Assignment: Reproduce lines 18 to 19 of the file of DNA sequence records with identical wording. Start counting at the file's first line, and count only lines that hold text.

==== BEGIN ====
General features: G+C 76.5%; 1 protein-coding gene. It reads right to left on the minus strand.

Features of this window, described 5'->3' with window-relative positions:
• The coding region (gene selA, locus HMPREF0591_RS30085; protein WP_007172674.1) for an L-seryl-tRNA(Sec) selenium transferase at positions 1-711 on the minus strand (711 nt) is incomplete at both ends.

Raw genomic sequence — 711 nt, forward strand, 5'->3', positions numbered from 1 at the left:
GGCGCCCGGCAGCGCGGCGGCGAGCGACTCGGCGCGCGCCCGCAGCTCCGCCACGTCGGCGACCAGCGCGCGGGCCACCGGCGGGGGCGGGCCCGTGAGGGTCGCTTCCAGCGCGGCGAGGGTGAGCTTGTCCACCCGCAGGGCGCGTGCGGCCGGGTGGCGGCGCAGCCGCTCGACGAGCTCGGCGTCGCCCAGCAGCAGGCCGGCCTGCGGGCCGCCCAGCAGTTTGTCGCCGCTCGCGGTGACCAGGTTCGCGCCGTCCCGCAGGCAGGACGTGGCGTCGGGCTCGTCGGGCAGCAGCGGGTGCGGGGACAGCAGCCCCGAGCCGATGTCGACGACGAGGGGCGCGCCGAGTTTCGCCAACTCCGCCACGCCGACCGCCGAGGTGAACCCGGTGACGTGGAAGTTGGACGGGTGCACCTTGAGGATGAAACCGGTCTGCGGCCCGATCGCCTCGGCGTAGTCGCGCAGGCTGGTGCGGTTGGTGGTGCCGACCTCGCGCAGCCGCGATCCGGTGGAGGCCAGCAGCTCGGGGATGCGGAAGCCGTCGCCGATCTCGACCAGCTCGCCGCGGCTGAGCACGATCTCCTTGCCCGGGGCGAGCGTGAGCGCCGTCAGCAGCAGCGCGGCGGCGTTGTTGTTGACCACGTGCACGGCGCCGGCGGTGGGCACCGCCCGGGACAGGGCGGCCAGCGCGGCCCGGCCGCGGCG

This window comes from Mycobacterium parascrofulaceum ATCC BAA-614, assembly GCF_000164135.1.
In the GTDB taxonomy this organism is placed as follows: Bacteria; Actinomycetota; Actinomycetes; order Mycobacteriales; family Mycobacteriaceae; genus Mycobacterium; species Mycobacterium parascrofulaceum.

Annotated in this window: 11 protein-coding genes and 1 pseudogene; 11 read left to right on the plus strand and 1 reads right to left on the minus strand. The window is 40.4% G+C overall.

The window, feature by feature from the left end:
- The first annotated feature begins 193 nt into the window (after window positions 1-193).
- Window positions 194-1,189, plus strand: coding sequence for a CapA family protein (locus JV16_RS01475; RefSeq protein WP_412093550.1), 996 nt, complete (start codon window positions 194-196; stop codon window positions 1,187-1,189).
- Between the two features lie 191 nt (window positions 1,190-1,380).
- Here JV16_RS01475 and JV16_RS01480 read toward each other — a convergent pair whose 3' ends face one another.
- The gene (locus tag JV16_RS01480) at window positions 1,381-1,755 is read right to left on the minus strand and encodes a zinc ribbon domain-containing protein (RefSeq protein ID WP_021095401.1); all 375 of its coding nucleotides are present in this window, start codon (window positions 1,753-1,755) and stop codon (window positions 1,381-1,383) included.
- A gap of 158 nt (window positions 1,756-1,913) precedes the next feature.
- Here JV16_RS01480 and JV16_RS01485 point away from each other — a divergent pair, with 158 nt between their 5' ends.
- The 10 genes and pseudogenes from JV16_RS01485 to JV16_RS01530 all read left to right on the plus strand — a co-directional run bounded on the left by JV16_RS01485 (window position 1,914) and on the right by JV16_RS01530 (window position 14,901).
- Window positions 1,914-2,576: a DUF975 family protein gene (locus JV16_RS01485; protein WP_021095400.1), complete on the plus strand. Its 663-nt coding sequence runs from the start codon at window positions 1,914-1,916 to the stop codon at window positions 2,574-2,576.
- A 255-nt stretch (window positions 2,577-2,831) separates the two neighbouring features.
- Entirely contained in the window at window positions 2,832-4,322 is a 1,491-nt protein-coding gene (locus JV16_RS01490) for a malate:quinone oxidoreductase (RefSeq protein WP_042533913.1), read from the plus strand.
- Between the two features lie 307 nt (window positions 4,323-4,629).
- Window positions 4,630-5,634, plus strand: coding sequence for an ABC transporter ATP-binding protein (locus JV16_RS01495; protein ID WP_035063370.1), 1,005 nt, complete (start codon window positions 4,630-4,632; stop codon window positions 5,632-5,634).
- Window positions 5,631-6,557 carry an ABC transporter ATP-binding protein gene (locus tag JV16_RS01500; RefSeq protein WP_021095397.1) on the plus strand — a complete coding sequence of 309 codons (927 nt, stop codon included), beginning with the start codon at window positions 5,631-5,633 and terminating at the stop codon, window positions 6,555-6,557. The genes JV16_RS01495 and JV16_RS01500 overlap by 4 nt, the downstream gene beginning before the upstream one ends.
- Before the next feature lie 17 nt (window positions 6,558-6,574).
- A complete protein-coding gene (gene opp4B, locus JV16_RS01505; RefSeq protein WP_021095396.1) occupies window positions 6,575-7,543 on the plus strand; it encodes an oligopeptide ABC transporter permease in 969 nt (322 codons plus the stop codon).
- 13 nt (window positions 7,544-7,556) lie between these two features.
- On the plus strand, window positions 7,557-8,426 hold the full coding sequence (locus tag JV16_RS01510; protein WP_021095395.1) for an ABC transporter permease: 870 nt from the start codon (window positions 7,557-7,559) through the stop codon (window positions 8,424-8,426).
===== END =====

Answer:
- Window positions 1,914-2,576: a DUF975 family protein gene (locus JV16_RS01485; protein WP_021095400.1), complete on the plus strand. Its 663-nt coding sequence runs from the start codon at window positions 1,914-1,916 to the stop codon at window positions 2,574-2,576.
- A 255-nt stretch (window positions 2,577-2,831) separates the two neighbouring features.